I’ve a good reason for being a day late this week – – –
I was away from home yesterday and one reason was an appointment two hours away for my first Covid 19 vaccination. It was quick, well organized and painless and I was in and out in less than thirty minutes.
Of course I was curious about something being injected into me, so I did as much research as I could, once I knew that I’d be getting the Moderna one. I started from the position of someone who has had many vaccine inoculations in the past and continues to have regular B12 injections following bowel surgery years ago. Despite the fast tracking of all the current Covid vaccines I didn’t find any good reason to be concerned.
I discovered that the first dose gives up to 80% protection and the second one boosts it to 95%, which is on a par with the very best of previous vaccines for polio, measles and mumps (the ones I’d gotten as a child). I used to have a real fear of needles and there must be many folk who share that dread, but because of my regular B12 injections I’m pretty relaxed about it now, in fact relaxing is the secret to a painless shot.
Of course there are many other reasons why some people are ‘anti-vax’ – some legitimate and others less so. Wendy co-wrote a book that delves into conspiracy theories surrounding this.
But the more folk get vaccinated then the more everyone else will be safer. I will also continue to wear a mask for the foreseeable future, partly because I could still be a carrier, but also to make a statement of support for the new Federal policy.
Talking of Federal policy – on my way home I listened to the inauguration on the car radio and was very impressed. I’m not a member of any political party, but as an immigrant and a Quaker I’ve probably been as horrified as anyone at the events of the last four years. Of course Trump has said he’ll be back, but there’s another four years and maybe eight to make America significant again. As someone with an academic interest in environmental issues and a personal interest in lowering international tensions and advancing peace, I hope President Biden will move things forward on these fronts – there’s a lot still to be done and more to be repaired. The connection between my themes in this post is obviously that the new administration’s biggest immediate task is to tackle the pandemic.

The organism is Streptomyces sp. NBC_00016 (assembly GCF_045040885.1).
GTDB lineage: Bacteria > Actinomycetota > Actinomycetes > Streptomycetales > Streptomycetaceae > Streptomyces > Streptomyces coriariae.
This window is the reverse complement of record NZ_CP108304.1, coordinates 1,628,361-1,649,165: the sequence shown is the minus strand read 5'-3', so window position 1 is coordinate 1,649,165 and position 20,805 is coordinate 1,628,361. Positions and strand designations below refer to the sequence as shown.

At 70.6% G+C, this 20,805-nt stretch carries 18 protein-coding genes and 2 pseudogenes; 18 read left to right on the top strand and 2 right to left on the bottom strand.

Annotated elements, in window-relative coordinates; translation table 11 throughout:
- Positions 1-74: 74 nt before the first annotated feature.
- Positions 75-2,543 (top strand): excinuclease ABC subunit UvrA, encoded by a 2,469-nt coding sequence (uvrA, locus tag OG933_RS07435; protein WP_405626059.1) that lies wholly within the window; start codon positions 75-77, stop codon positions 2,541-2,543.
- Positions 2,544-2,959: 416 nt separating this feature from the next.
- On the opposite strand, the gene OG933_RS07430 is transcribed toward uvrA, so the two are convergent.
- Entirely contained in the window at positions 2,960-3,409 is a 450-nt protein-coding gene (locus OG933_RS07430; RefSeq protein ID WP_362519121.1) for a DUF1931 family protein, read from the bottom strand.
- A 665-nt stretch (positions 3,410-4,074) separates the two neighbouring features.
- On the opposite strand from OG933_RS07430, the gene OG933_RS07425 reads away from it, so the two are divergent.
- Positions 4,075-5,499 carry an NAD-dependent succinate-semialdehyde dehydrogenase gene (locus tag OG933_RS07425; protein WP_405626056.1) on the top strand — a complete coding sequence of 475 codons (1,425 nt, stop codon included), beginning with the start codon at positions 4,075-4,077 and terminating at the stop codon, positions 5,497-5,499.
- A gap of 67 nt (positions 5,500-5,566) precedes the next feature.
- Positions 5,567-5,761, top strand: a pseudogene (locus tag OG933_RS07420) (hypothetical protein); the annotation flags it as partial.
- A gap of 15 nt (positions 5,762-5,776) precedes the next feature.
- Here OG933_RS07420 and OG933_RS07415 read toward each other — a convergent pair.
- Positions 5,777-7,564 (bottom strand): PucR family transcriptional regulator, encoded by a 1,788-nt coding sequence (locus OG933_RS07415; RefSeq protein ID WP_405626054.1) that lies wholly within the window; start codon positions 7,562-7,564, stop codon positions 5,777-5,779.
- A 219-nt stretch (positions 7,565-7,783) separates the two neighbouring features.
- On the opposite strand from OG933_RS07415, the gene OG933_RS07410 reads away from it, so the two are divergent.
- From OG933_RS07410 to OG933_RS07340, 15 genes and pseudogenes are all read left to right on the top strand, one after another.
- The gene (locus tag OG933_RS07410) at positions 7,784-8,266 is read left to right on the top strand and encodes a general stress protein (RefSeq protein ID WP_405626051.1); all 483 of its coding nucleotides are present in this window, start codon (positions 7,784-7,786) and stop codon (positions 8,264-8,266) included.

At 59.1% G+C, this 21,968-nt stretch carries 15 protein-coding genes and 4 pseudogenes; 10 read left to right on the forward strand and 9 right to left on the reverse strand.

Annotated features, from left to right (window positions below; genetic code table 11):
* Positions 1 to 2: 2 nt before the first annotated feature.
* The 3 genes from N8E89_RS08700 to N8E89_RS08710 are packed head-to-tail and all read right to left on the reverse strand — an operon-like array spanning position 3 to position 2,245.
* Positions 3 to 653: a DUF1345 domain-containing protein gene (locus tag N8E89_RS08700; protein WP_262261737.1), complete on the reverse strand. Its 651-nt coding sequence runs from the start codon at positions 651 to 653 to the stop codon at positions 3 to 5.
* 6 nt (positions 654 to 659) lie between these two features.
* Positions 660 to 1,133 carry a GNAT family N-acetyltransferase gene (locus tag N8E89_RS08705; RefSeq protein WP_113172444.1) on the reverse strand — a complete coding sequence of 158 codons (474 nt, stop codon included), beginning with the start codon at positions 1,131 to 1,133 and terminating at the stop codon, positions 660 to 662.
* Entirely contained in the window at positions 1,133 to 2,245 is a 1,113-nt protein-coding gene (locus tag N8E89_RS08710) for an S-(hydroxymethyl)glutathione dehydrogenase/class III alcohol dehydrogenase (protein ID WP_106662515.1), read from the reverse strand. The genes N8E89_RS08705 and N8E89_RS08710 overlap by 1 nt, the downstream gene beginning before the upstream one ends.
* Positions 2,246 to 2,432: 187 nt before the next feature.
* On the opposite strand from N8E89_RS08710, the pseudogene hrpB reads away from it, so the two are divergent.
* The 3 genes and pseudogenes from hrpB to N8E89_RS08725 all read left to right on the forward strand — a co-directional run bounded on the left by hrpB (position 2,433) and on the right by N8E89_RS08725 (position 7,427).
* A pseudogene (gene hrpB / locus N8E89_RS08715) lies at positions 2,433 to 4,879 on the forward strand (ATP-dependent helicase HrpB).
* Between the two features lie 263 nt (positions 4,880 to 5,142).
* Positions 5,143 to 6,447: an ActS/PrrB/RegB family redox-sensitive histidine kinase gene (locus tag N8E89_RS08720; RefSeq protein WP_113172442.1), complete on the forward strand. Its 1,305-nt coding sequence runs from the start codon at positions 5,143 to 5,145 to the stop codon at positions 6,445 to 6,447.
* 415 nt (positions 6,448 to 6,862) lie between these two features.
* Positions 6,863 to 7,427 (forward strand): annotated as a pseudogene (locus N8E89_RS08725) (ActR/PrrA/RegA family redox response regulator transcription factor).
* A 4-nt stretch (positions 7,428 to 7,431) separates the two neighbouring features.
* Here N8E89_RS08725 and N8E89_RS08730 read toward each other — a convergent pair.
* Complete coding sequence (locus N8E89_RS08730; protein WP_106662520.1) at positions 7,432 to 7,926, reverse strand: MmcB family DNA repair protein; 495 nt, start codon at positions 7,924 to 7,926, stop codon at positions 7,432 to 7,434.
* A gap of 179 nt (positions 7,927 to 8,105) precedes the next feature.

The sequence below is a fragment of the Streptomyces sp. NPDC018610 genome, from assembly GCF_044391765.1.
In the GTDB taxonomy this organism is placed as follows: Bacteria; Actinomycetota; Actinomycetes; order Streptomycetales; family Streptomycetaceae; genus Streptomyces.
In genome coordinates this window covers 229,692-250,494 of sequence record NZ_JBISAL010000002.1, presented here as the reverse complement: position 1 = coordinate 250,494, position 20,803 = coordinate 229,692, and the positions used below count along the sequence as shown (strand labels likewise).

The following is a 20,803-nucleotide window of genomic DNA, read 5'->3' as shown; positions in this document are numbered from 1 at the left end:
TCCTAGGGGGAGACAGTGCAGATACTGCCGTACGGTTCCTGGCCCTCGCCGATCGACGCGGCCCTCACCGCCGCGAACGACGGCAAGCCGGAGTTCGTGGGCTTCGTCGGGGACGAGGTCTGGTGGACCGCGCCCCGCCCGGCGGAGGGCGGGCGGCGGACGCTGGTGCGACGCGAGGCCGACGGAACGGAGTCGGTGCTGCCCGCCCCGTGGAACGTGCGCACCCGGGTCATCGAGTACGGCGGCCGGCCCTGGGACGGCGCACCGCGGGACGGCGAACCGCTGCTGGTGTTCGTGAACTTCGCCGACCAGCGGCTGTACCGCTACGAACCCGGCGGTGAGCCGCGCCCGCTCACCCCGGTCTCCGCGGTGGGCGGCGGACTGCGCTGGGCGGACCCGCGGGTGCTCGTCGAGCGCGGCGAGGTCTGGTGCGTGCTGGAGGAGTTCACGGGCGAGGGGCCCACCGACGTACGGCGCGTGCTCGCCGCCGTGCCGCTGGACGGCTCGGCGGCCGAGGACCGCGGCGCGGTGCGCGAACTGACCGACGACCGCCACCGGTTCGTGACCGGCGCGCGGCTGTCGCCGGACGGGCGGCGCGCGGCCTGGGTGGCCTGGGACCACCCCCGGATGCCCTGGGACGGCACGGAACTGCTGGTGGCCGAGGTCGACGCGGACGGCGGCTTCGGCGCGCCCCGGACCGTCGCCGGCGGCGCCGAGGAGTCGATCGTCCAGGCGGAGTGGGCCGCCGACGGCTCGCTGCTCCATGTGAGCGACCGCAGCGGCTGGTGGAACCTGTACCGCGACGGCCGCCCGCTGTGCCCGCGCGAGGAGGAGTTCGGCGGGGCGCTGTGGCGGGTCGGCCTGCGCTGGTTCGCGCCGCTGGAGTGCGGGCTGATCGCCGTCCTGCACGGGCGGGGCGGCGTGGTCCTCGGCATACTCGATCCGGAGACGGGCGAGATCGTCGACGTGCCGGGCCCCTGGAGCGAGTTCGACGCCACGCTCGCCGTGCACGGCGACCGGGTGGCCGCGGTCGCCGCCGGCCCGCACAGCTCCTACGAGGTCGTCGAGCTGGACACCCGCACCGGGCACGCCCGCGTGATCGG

My feeling is that both my experiences yesterday were a shot in the arm and, even more, not a shot in the dark!
Jack hits the spot a day early for the first time ever – – –
I’m scheduled for my first Covid 19 vaccine shot next Wednesday and the second twenty eight days later. I feel pretty euphoric about it! I should be safe to be around folks a week after the second shot.
It will have been about a year after going into strict hibernation when I emerge and it’s interesting to look back on how I’ve survived, how life changed and what kept me (relatively) sane during that time.
Wendy and I live in a rural area that, for various reasons, didn’t sign on to the advice and rules regarding controlling the spread of the virus; very patchy mask wearing or social distancing. So she kept me in the house throughout except to take the trash for re-cycling and filling the cars with gas – these were my luxury outings, but wearing a mask and gloves. And once we went to view Christmas lights! She did all the shopping, chose her times of day carefully and was meticulous about changing clothes, sanitizing bought stuff and getting even the floors in the house mopped with a bleach solution where she had walked in the house.
That might seem like some kind of jail term but it wasn’t. Because she has been able to work from home I’ve been busy with lots of domestic chores – a house husband. So I mowed our yard, did most of the meal planning and cooking, did various long delayed house repairs etc. We have five recalcitrant cats and I’m the cleaner up of their litter trays and accidents (because I’ve no sense of smell), and a very lazy dog and they provide lots of diversion. I’ve also continued to record my radio programs and to interact on-line with friends and old colleagues, so I haven’t felt trapped or depressed at all. I also, like many musical friends, videoed many songs and stuck them up on YouTube for posterior (SP?).
I wonder what the world will look like post Covid 19? I suspect it will be very different, but sometimes, the more things change….
A famous British Prime Minister once described the uncertainty of political life as having far less to do with planning and policy than “events, dear friends, events” (Harold MacMillan). The same has been true for everyday life, this year. Wendy has to wait in line until she can get the vaccine shots – we may have to separate – –
Although several times during this year we looked at each other and said what is now our tag line: “We’ve been locked in here xx days/weeks/months now and I still love you.” Twenty three years and one quarantine later, that counts for something.